Basically, the function of an Ejector sleeve in a mold is to eject either an entire finish molded piece part or apply ejection force to some portion of the molded piece part to assist with part ejection, in combination with other ejection features designed into the mold.
There are also cases where the ejector sleeve contributes to partial ejection or repositioning of the molded part, or the sleeve functions to “shut off” some feature for multi-shot molding. These later ejector sleeve applications function principally to support the multi-shot requirement and tend to be challenging as well as unique.
Sleeves can have actual molding detail on the inside and/or outside surface or function with shut off features or just have the basic “molding surface” on the very end of the sleeve, which in effect becomes the molded surface where the ejection force is applied. The mold design and piece part design determine the exact functionality, quantities and sizes of sleeves for a given mold and the relative piece part.
The following information is intended to aid in identifying common causes of failure as well as minimize maintenance with ejector sleeve assemblies, highlighting just some of the basic criteria that can be used in making ejector sleeves.
Tool steel is still the most common selected sleeve material used by mold-makers and designers, but aluminum bronze alloys are another option.
It is important to understand that adherence to specific procedures must be followed to yield predictable results when using tool steel materials for ejector sleeves. It is also important to understand that not all moldmakers, manufacturers of standard off-the-shelf sleeves or custom sleeve manufacturers neither agree with nor utilize the procedures suggested in this article.
Some sleeve manufacturers have taken the position that if they make the sleeves and the customer agrees to the manufacturer recommended material choice, running fits, clearances and coatings, a warranty for the sleeve life for an excess of three years in continuous running molds will be given (obviously this warranty would not be valid for component misuse or machine malfunction).
The basics of making ejector sleeves when using tool steel do require specific steps in manufacturing procedures as well as heat treatment steps that assure the maximum attainable life and performance possible. Even the maximum attainable life is often far less than expected with a heat treated and precision manufactured component.
Sleeve failures can present as “going out of round,” where the component measures to be “egg shaped” without evidence of any wear or metal loss. This condition leads to a combination of tightness in the component assembly while at the same time excess clearance to the component assembly, which may present as flash on the piece part.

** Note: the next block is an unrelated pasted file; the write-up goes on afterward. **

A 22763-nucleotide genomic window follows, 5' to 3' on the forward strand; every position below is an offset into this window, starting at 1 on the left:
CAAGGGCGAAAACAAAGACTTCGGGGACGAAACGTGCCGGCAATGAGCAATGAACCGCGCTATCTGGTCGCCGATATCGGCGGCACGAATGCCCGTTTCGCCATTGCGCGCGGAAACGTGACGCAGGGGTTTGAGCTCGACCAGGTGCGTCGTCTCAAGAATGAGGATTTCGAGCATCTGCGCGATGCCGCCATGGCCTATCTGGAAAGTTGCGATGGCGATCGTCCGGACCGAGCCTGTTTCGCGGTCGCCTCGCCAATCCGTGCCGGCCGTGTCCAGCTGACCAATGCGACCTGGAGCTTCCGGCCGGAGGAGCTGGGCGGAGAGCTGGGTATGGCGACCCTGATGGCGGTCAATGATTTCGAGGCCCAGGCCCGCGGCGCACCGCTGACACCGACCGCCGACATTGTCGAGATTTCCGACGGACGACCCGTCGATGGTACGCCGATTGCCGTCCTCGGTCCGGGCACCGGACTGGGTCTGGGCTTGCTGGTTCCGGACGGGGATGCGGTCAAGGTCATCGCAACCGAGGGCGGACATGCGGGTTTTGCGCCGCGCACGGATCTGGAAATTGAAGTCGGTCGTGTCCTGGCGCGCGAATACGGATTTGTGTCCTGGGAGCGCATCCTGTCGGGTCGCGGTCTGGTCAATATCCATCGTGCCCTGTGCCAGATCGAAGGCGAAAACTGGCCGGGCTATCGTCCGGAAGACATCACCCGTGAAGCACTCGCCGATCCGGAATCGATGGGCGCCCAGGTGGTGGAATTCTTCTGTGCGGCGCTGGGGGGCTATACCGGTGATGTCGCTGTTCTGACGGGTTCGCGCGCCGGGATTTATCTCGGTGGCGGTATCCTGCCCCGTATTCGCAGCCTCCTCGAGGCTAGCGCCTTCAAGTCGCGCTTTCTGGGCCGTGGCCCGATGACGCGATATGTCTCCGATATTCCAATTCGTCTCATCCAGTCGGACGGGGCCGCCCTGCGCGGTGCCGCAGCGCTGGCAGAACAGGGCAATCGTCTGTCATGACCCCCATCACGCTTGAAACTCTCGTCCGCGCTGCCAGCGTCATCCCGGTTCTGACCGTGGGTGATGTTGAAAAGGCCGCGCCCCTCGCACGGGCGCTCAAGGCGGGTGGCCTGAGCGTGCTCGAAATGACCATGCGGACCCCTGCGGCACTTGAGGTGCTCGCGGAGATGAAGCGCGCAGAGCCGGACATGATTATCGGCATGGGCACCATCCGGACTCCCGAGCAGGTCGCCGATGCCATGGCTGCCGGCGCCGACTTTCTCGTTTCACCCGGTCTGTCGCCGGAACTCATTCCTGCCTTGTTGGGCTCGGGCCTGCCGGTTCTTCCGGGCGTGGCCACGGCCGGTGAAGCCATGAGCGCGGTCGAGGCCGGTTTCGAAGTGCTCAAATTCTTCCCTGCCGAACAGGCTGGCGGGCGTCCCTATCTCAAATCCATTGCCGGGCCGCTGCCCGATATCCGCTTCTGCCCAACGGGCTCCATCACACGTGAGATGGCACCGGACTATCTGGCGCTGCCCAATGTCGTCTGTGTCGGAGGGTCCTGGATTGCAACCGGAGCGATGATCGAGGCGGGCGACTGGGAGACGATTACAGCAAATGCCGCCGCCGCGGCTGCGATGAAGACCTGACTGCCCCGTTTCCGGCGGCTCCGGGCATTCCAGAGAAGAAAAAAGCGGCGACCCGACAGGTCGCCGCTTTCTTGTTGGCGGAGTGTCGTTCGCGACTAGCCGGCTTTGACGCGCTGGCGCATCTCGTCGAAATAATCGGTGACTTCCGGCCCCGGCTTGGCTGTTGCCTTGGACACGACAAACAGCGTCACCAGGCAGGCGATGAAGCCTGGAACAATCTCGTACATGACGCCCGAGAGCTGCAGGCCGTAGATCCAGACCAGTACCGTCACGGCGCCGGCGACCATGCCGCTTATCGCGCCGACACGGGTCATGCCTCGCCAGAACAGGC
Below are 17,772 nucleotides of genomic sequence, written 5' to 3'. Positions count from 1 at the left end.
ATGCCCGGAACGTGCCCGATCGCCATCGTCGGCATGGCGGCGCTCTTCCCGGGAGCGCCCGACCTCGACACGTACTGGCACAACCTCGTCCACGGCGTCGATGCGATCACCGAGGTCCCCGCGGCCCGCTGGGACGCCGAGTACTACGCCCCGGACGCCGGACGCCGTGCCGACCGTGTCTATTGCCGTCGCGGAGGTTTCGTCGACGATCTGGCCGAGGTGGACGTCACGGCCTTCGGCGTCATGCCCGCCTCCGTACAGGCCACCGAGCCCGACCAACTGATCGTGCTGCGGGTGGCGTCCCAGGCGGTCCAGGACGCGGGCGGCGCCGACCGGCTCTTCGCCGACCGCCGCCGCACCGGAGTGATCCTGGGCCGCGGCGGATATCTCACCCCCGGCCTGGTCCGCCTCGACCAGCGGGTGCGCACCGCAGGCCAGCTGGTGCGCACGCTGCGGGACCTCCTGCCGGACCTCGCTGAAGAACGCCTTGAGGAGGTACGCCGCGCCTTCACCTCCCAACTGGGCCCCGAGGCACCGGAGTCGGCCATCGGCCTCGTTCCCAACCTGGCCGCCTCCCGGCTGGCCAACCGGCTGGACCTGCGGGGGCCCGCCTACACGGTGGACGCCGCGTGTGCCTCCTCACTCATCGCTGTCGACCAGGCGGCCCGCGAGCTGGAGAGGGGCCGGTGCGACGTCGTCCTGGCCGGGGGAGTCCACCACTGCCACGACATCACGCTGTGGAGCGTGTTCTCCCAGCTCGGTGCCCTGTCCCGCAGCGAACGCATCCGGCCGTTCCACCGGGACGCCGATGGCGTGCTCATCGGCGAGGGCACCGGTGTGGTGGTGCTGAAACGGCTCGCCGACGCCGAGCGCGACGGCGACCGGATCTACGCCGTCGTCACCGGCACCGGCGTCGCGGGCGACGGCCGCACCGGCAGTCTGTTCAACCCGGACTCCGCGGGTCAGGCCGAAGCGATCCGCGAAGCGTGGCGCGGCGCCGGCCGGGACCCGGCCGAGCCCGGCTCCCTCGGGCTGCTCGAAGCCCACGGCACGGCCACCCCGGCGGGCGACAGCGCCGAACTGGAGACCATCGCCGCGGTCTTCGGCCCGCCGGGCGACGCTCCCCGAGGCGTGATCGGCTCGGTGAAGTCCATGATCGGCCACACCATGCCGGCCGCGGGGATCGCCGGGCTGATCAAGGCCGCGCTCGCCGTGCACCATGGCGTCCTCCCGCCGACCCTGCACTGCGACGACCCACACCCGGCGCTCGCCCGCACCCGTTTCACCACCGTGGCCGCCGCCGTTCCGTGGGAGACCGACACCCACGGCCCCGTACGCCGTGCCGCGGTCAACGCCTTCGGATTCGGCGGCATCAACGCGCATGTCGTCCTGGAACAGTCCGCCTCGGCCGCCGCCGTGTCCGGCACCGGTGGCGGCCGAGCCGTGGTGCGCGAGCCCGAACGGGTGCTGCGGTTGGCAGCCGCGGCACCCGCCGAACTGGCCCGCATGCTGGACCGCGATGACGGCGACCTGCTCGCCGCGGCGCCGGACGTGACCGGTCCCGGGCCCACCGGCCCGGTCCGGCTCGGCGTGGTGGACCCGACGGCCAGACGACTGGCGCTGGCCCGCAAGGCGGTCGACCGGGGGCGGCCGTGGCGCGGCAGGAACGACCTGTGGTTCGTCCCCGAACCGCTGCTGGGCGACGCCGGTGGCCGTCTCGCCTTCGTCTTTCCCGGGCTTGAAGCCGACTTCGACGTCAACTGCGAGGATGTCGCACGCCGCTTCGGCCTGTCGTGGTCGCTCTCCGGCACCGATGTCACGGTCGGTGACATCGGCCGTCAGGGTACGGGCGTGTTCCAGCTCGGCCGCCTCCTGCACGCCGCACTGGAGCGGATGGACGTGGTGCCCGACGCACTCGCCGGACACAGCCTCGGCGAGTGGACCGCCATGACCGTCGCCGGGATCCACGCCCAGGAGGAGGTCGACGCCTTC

Galling is also a common problem, which is typically the result of hardness or metallurgical incompatibility, or incorrect running fit allowances or lack of lubrication in the assembly. These failures or conditions when using tool steel sleeves can best be categorized and attributable to not following required manufacturing procedures and where the development of out of round, size of shape changes relates to a condition that is defined by metallurgists as retained Austenite.
Retained austenite is a metallurgical structure or phase that occurs in the heat treatment of tool steel and is generally most notable and problematic in tubular parts, such as ejector sleeves. To minimize the presence or the effects of the retained austenite condition on the finish machined sleeves, a combination of machining and heat treatment processing needs to be followed.
The steps are as follows:
Rough machine sleeves adding 1/16″ oversize stock to all finish dimensional requirements.
Then stress-relieve or anneal the sleeves.
After the stress relieve process, further machine the components leaving stock allowance for finishing after heat treatment.At this point then heat treat the component as specified for the tool steel to final hardness.
Now this is the important part, to minimize the potential for retained austenite, include without exception, a double draw and deep freeze process.
Then finish machine the components to final dimensions. Anything less than using these six steps, leaves an open field for problems with the tool steel-based sleeve or the assembly.
Rotating Core Applications
In ejector sleeve applications with rotating cores, such as unscrewing molds for closures for packaging, not only is there potential lineal wear from the straight line ejector sleeve stroke, there is also the potential for rotational wear from unscrewing the part and then the rotary motion again to reposition thread orientation.